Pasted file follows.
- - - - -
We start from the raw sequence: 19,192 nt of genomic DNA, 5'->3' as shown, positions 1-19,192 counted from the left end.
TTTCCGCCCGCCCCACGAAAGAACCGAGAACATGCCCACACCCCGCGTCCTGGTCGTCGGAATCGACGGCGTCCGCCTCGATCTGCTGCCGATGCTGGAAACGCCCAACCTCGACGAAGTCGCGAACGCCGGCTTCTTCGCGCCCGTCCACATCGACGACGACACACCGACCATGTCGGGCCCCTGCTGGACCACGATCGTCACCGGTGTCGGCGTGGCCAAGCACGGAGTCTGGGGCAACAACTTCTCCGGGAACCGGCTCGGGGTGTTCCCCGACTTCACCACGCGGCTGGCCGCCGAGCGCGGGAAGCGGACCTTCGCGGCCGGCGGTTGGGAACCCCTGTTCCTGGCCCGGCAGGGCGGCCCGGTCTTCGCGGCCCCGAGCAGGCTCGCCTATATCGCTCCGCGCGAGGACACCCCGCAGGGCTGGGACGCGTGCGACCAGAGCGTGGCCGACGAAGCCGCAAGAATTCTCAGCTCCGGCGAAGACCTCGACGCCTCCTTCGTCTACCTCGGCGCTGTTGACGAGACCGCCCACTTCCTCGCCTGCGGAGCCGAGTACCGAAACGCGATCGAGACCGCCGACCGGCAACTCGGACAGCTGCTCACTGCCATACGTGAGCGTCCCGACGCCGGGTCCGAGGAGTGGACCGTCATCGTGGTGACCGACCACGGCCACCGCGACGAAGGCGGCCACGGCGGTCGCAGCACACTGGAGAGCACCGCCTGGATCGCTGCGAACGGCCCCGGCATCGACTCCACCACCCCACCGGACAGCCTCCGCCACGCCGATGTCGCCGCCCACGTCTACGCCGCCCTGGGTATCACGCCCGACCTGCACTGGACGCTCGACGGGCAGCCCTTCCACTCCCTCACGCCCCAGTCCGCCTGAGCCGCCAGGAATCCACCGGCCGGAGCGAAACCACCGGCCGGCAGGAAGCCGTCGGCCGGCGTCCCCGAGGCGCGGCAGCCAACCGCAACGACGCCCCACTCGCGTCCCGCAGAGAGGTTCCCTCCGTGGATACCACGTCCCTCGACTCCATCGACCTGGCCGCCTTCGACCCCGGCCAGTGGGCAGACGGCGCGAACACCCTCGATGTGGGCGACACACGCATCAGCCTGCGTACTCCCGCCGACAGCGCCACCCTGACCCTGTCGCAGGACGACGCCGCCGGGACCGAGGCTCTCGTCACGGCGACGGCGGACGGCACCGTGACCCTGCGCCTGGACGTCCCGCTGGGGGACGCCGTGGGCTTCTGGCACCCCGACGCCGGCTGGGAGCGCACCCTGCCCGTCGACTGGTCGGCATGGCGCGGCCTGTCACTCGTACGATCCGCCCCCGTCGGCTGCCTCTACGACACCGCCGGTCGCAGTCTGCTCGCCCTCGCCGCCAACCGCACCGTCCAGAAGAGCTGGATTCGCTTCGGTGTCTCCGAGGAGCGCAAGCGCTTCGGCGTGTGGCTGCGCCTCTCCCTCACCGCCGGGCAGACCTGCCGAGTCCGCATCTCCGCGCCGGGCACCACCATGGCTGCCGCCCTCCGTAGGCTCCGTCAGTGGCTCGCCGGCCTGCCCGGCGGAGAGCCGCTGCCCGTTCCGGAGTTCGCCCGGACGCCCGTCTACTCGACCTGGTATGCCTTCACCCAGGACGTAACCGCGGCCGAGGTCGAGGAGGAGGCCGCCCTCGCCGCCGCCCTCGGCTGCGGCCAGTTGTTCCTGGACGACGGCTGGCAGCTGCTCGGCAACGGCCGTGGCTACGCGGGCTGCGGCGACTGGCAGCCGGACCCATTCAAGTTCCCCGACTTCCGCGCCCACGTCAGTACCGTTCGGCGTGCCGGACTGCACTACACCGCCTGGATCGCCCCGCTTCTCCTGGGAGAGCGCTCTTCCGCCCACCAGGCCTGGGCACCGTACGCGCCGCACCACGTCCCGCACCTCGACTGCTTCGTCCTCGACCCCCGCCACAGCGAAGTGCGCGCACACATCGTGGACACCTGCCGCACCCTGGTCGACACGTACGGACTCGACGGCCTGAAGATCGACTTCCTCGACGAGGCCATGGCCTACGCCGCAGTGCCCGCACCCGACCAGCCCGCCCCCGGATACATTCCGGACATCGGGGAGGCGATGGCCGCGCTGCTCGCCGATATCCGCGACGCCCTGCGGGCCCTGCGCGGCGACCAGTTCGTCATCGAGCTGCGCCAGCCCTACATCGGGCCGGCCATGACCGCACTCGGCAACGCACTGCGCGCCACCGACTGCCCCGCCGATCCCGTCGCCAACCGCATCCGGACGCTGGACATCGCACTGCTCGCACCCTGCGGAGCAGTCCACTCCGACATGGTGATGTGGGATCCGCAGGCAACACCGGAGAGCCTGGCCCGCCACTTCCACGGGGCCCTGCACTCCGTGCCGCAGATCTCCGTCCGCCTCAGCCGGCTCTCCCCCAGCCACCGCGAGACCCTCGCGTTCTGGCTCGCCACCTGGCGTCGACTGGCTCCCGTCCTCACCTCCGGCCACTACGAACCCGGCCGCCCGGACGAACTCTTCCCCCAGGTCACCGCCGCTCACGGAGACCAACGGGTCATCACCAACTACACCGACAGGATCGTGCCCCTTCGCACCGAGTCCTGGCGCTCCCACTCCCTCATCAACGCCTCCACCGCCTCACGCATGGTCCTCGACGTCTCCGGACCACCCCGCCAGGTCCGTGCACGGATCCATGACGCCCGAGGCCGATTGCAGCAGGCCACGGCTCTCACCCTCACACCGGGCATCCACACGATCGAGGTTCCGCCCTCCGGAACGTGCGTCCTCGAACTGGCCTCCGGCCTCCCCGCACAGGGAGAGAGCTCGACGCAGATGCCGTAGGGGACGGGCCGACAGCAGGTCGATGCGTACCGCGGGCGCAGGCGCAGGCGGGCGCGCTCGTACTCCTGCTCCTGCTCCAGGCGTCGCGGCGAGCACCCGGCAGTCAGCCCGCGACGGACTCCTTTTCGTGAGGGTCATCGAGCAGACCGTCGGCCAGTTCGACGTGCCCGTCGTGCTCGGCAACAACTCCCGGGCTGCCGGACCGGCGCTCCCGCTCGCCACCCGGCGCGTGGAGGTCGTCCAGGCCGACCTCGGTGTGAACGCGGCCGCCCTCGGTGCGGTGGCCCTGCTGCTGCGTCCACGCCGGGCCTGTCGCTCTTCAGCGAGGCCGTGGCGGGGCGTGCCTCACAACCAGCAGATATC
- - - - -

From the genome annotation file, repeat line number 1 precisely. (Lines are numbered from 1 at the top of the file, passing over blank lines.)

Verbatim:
We start from the raw sequence: 19,192 nt of genomic DNA, 5'->3' as shown, positions 1-19,192 counted from the left end.